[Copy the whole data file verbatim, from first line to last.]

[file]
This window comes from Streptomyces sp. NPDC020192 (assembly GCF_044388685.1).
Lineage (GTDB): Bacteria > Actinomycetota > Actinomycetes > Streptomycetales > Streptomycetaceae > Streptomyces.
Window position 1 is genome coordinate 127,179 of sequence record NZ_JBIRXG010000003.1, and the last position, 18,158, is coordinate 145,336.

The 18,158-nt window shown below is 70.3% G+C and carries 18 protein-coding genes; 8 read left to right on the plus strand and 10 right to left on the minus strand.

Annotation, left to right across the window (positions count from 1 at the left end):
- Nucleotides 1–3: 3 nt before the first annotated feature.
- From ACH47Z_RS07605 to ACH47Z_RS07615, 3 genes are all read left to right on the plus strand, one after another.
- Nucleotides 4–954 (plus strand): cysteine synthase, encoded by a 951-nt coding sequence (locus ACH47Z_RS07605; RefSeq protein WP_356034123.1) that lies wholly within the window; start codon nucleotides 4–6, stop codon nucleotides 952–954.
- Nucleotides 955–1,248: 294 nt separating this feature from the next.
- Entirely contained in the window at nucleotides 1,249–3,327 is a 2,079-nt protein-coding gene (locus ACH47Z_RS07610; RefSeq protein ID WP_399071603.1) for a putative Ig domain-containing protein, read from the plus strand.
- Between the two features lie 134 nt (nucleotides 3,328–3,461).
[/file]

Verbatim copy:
This window comes from Streptomyces sp. NPDC020192 (assembly GCF_044388685.1).
Lineage (GTDB): Bacteria > Actinomycetota > Actinomycetes > Streptomycetales > Streptomycetaceae > Streptomyces.
Window position 1 is genome coordinate 127,179 of sequence record NZ_JBIRXG010000003.1, and the last position, 18,158, is coordinate 145,336.

The 18,158-nt window shown below is 70.3% G+C and carries 18 protein-coding genes; 8 read left to right on the plus strand and 10 right to left on the minus strand.

Annotation, left to right across the window (positions count from 1 at the left end):
- Nucleotides 1–3: 3 nt before the first annotated feature.
- From ACH47Z_RS07605 to ACH47Z_RS07615, 3 genes are all read left to right on the plus strand, one after another.
- Nucleotides 4–954 (plus strand): cysteine synthase, encoded by a 951-nt coding sequence (locus ACH47Z_RS07605; RefSeq protein WP_356034123.1) that lies wholly within the window; start codon nucleotides 4–6, stop codon nucleotides 952–954.
- Nucleotides 955–1,248: 294 nt separating this feature from the next.
- Entirely contained in the window at nucleotides 1,249–3,327 is a 2,079-nt protein-coding gene (locus ACH47Z_RS07610; RefSeq protein ID WP_399071603.1) for a putative Ig domain-containing protein, read from the plus strand.
- Between the two features lie 134 nt (nucleotides 3,328–3,461).